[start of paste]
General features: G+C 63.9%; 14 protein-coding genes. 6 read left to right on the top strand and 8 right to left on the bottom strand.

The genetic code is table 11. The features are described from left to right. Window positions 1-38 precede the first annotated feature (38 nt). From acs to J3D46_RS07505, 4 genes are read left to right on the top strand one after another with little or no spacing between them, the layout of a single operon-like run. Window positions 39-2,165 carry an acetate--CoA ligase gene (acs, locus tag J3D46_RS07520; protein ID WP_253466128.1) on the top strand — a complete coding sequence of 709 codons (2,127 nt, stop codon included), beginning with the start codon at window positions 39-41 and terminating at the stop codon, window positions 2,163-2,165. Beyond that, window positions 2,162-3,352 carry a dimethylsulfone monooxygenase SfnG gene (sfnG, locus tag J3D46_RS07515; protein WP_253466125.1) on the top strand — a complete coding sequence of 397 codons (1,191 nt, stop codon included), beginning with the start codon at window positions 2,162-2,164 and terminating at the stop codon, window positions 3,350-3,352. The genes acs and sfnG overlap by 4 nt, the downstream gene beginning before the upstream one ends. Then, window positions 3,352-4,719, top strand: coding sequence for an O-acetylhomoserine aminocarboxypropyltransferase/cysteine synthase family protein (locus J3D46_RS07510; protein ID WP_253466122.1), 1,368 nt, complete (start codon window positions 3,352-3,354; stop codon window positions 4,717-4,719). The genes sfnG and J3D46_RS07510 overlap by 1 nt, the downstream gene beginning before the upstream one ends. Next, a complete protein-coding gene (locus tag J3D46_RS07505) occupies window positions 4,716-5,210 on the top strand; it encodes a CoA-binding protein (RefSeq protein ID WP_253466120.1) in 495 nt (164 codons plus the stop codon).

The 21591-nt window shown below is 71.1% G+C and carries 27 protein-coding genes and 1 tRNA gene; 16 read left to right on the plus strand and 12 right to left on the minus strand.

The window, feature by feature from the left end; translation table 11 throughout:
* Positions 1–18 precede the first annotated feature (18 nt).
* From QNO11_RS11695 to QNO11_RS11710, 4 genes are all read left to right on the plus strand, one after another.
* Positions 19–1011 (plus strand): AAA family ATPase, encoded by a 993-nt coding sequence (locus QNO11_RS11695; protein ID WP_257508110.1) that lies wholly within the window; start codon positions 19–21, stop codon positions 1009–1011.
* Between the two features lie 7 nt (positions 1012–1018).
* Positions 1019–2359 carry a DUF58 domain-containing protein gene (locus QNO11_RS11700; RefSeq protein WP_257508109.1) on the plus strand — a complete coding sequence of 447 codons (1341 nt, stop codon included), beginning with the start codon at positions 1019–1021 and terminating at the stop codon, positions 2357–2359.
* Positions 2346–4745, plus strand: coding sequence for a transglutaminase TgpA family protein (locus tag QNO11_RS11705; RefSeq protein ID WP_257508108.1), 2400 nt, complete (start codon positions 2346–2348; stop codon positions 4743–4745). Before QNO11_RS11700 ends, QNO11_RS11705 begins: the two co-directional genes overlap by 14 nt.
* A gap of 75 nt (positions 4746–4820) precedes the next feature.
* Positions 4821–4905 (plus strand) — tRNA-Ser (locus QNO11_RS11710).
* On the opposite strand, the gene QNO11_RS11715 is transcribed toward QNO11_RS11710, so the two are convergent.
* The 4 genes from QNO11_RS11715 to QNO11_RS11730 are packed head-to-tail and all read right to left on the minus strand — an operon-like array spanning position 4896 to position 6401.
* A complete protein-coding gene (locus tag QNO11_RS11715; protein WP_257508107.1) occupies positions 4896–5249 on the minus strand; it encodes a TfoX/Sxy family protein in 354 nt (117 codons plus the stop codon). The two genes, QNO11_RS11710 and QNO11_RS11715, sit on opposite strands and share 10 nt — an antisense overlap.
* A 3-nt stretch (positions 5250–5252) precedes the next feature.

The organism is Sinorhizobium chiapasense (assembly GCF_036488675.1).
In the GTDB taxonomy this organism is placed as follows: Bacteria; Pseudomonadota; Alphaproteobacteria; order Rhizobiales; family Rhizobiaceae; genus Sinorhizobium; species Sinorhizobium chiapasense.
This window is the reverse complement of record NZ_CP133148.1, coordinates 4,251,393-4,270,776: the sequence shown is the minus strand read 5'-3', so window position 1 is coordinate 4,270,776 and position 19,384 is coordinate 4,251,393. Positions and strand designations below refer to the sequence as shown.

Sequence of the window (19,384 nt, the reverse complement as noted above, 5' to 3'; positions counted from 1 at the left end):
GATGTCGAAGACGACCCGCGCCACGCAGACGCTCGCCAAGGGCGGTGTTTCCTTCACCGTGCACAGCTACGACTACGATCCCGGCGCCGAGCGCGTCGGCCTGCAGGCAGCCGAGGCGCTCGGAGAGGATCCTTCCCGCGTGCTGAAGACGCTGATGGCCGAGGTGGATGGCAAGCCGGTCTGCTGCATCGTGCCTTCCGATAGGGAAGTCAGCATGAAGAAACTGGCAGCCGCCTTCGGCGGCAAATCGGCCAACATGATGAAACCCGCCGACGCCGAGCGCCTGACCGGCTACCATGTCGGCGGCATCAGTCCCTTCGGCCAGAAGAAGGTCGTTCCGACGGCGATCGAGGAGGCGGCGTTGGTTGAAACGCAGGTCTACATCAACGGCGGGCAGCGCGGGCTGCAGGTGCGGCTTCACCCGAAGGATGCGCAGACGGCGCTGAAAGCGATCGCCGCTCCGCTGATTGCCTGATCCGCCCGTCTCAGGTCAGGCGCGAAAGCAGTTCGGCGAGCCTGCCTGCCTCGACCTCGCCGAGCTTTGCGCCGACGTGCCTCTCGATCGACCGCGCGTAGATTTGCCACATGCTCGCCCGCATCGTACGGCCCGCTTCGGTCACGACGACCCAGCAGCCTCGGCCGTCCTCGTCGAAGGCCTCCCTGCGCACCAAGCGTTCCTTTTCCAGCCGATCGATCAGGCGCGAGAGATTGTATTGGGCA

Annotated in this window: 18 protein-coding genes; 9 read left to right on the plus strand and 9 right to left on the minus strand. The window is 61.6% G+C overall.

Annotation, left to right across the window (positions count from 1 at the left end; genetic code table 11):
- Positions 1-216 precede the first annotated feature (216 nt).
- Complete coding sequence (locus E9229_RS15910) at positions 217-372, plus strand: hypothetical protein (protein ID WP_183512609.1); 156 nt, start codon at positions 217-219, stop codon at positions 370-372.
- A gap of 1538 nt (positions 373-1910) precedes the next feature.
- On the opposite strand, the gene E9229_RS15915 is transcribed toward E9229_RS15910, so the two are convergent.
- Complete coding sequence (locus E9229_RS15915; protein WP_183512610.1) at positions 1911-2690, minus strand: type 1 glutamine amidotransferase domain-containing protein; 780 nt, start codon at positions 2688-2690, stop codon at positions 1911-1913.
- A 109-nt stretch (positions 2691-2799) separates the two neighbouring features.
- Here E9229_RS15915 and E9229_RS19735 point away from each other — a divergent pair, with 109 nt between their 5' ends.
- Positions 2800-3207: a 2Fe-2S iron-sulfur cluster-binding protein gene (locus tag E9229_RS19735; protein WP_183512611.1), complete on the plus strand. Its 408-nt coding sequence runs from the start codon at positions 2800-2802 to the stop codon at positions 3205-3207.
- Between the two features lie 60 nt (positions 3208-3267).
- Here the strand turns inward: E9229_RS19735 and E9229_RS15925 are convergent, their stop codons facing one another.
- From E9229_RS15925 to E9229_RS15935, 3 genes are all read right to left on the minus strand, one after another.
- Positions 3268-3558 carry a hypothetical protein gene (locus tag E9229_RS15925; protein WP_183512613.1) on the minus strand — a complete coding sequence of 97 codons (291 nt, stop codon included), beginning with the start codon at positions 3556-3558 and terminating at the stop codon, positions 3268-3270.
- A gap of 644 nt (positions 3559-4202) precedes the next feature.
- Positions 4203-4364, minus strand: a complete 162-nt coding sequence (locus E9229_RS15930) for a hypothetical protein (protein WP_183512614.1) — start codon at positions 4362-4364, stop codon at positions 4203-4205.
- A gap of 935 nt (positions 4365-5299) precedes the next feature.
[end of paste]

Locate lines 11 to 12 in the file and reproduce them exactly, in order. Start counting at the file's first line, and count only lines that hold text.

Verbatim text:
* A gap of 75 nt (positions 4746–4820) precedes the next feature.
* Positions 4821–4905 (plus strand) — tRNA-Ser (locus QNO11_RS11710).